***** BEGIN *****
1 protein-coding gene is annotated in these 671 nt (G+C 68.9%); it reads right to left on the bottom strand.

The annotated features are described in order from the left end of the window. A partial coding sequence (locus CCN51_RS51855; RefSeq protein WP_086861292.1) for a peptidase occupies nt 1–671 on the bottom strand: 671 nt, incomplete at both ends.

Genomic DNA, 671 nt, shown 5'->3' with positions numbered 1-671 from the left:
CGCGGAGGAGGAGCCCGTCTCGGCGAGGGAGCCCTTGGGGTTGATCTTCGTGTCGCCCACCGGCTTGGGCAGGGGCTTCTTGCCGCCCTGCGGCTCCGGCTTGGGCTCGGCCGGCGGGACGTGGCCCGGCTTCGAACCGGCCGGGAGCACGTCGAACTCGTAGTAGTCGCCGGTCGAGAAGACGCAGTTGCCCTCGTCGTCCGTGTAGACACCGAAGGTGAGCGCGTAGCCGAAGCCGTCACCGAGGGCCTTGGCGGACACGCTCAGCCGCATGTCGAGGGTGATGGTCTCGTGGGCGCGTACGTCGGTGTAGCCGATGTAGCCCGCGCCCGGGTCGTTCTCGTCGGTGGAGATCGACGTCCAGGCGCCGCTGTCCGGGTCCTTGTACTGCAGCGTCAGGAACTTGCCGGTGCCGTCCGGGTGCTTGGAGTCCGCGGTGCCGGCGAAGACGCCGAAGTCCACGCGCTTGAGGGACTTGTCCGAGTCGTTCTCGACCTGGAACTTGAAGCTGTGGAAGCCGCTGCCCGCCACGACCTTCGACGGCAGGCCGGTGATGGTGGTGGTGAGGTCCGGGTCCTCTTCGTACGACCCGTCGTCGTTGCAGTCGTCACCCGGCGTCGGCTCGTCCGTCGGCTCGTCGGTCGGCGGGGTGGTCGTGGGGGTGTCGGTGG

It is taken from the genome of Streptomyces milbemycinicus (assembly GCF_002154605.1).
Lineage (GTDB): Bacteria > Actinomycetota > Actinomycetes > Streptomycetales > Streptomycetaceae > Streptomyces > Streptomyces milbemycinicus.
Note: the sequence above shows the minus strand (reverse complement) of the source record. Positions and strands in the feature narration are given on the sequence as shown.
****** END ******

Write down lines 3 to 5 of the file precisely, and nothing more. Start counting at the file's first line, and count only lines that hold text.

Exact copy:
Genomic DNA, 671 nt, shown 5'->3' with positions numbered 1-671 from the left:
CGCGGAGGAGGAGCCCGTCTCGGCGAGGGAGCCCTTGGGGTTGATCTTCGTGTCGCCCACCGGCTTGGGCAGGGGCTTCTTGCCGCCCTGCGGCTCCGGCTTGGGCTCGGCCGGCGGGACGTGGCCCGGCTTCGAACCGGCCGGGAGCACGTCGAACTCGTAGTAGTCGCCGGTCGAGAAGACGCAGTTGCCCTCGTCGTCCGTGTAGACACCGAAGGTGAGCGCGTAGCCGAAGCCGTCACCGAGGGCCTTGGCGGACACGCTCAGCCGCATGTCGAGGGTGATGGTCTCGTGGGCGCGTACGTCGGTGTAGCCGATGTAGCCCGCGCCCGGGTCGTTCTCGTCGGTGGAGATCGACGTCCAGGCGCCGCTGTCCGGGTCCTTGTACTGCAGCGTCAGGAACTTGCCGGTGCCGTCCGGGTGCTTGGAGTCCGCGGTGCCGGCGAAGACGCCGAAGTCCACGCGCTTGAGGGACTTGTCCGAGTCGTTCTCGACCTGGAACTTGAAGCTGTGGAAGCCGCTGCCCGCCACGACCTTCGACGGCAGGCCGGTGATGGTGGTGGTGAGGTCCGGGTCCTCTTCGTACGACCCGTCGTCGTTGCAGTCGTCACCCGGCGTCGGCTCGTCCGTCGGCTCGTCGGTCGGCGGGGTGGTCGTGGGGGTGTCGGTGG

It is taken from the genome of Streptomyces milbemycinicus (assembly GCF_002154605.1).